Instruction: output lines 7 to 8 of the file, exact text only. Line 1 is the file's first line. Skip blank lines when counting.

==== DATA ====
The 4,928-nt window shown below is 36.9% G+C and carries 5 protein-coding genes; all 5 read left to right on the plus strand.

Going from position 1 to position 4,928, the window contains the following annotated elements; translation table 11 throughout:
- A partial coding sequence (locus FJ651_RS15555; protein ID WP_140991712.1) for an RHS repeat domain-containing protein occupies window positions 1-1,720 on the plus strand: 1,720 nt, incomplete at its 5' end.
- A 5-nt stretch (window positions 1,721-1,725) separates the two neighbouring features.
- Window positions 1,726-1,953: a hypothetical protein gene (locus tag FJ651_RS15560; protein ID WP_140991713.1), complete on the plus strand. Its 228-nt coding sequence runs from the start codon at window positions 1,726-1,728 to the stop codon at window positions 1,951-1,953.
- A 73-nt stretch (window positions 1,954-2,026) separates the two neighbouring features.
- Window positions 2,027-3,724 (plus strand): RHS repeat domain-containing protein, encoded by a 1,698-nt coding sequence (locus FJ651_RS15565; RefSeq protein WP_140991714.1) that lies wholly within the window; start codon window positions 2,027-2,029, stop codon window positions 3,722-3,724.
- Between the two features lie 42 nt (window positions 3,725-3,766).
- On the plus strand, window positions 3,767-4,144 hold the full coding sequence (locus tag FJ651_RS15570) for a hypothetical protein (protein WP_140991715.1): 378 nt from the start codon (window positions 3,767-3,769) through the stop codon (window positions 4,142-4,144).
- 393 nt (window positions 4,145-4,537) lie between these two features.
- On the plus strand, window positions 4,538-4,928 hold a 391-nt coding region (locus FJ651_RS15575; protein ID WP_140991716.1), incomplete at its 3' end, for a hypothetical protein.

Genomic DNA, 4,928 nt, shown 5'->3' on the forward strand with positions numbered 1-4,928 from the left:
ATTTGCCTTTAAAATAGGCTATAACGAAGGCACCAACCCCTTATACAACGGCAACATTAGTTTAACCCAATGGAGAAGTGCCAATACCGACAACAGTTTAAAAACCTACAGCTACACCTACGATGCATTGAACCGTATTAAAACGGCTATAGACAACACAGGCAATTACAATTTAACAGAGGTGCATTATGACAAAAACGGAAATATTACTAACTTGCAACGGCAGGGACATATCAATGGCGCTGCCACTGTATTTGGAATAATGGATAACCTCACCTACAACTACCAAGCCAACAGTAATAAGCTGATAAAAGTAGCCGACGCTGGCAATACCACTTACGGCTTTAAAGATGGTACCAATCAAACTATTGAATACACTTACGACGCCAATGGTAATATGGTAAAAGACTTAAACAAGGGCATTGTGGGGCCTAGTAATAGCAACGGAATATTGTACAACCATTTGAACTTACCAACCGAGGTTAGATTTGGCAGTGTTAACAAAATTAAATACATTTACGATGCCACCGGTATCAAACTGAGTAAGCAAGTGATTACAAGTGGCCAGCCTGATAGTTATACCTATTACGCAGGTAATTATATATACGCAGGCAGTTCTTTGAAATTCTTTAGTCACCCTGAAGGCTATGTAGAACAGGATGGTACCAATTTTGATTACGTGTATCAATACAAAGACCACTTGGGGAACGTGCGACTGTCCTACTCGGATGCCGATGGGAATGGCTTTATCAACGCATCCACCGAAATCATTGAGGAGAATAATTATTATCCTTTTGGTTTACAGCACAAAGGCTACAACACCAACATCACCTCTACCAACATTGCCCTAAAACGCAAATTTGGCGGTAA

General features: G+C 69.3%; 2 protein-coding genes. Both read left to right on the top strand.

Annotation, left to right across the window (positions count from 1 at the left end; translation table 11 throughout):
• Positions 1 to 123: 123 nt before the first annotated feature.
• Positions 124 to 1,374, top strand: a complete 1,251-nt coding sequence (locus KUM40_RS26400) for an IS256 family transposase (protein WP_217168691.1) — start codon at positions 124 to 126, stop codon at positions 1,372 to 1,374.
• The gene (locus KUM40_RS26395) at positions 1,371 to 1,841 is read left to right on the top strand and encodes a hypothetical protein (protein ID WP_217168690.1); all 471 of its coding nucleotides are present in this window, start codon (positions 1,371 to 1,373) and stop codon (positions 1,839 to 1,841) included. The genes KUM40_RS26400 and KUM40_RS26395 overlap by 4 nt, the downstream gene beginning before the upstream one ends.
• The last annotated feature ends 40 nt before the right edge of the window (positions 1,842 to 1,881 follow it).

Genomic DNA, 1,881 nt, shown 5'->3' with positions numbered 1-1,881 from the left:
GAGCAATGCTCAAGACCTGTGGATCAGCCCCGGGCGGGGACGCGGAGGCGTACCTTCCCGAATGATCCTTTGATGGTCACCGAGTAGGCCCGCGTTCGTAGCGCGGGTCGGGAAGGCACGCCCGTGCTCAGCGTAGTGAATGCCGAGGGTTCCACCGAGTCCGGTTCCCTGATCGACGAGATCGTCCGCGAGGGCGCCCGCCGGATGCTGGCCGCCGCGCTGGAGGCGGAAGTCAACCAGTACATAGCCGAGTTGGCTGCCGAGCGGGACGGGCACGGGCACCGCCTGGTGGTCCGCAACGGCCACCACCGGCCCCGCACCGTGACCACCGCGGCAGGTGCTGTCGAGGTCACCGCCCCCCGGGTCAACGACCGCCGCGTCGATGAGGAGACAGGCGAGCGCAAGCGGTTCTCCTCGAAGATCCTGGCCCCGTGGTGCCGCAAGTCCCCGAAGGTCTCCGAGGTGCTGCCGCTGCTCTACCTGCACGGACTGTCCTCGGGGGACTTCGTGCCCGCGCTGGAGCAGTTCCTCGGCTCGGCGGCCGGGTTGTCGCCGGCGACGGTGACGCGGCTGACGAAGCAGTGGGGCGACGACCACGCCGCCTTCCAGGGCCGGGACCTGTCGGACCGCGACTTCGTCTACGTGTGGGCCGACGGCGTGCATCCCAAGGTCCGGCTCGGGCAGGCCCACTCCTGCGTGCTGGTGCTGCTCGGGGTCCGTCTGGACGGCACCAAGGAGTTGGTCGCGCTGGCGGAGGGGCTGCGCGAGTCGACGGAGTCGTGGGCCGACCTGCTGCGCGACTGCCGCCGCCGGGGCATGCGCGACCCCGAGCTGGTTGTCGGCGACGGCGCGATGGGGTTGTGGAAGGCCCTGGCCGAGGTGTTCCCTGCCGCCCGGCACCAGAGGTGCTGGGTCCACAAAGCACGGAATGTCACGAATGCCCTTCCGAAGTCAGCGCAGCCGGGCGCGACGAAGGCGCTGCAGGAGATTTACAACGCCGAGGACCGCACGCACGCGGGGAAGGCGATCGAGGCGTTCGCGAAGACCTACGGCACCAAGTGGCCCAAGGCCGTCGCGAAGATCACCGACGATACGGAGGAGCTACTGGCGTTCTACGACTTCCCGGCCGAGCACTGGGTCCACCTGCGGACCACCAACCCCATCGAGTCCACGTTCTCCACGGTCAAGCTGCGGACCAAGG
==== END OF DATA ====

- Window positions 2,027-3,724 (plus strand): RHS repeat domain-containing protein, encoded by a 1,698-nt coding sequence (locus FJ651_RS15565; RefSeq protein WP_140991714.1) that lies wholly within the window; start codon window positions 2,027-2,029, stop codon window positions 3,722-3,724.
- Between the two features lie 42 nt (window positions 3,725-3,766).